Sports clubs have commended the holding of a second SU referendum on the compulsory sports centre charge in the coming month. A repeated vote has been called after the necessary 500 signatures to call a referendum were presented to the SU Council on March 10th.
Speaking to Trinity News, Kieran McNulty, the chair of the Electoral Commission (EC), said that a referendum would have to take place within two to five weeks of the signatures’ presentation.
The vote, however, is not likely to be held on the day of Trinity Ball, as some members of the Dublin University Central Athletic Club (DUCAC) had claimed on social media.
The first referendum, held in conjunction with the SU elections in mid-February, was narrowly defeated, after 58% of students voted not to increase the existing charge of €90.
A yes vote in the repeated referendum would increase the sports centre charge to €120 from €90, increase the size of the sports centre’s fitness studio, create a specialist room for weights on the first floor of the centre, improve futsal and five-a-side facilities, and ensure there is no fee for use of the pool, fitness studio or weights room.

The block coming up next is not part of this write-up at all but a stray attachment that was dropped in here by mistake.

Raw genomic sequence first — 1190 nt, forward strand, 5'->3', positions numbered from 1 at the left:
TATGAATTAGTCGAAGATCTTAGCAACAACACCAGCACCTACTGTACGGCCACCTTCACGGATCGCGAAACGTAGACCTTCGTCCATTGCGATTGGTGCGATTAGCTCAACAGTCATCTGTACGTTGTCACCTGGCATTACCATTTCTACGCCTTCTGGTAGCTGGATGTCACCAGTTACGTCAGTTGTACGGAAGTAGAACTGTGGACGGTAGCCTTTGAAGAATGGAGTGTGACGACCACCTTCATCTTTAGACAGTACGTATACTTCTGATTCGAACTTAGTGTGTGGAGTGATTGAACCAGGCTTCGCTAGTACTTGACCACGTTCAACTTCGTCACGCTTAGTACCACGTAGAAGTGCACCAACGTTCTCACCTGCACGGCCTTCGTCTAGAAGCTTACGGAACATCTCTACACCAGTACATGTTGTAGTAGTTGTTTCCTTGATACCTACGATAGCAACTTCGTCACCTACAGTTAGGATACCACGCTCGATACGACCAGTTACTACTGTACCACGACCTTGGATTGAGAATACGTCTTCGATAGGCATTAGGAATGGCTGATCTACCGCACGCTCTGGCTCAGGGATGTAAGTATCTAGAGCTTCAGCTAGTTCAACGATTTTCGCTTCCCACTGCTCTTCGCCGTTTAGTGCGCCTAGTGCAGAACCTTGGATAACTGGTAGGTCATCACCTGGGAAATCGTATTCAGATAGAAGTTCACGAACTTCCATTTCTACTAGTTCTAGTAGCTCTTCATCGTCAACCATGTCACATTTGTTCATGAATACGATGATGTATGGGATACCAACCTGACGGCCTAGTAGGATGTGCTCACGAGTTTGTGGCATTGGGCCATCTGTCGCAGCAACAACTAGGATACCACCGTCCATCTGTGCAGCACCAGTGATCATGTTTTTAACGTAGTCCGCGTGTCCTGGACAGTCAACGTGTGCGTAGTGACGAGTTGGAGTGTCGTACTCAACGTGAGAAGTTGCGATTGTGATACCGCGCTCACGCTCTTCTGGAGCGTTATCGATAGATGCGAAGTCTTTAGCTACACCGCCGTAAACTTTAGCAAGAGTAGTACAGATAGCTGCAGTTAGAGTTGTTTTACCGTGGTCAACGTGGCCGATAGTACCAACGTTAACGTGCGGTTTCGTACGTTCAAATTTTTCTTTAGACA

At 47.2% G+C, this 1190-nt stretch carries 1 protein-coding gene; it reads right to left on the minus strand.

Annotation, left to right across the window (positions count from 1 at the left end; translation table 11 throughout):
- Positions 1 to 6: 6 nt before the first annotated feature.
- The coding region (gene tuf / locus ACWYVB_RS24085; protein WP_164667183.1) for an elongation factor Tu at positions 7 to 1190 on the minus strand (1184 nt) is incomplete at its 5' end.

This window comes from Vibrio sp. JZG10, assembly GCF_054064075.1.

A no vote, meanwhile, would keep sports centre charge at €90. It would also result in an increase in non-student membership, as well as the introduction of a fee for use at peak times. Trinity News understands that the peak fee would amount to €30 per person, though the cost per term for each club is yet to be confirmed.
Speaking to Trinity News earlier this month, the ladies’ captain of Trinity’s track and field team, Iseult O’Donnell, said that students need to be better informed that a vote to keep the compulsory annual charge at €90 will mean limited access at peak hours, when the public would be given preference in order to bring in additional revenue.
She said that a failure to properly publicise the first referendum meant that those who use the sports centre facilities frequently were not sufficiently informed of the importance of voting Yes. “I feel that there just wasn’t enough hype or advertisement around the time of the voting, it was as if it was swept under the carpet. Whether that was our fault as sports club committee members or the fault of those in charge of publicising it, we both need to do a better job for this one, and I believe we all will.”
The sentiment has been echoed by Lydia Todd, manager of the yes campaign for the last referendum, who told Trinity News last month that a “lack of awareness” of the motives behind the increase was likely to work against the [first] referendum’s passing.
“As the main focus [at the time of the first referendum] has been on the sabbatical positions, there has not been enough information given out by College or the SU about the [other] referendums which are also taking place,” she had said.
Additional reporting by Tadgh Healy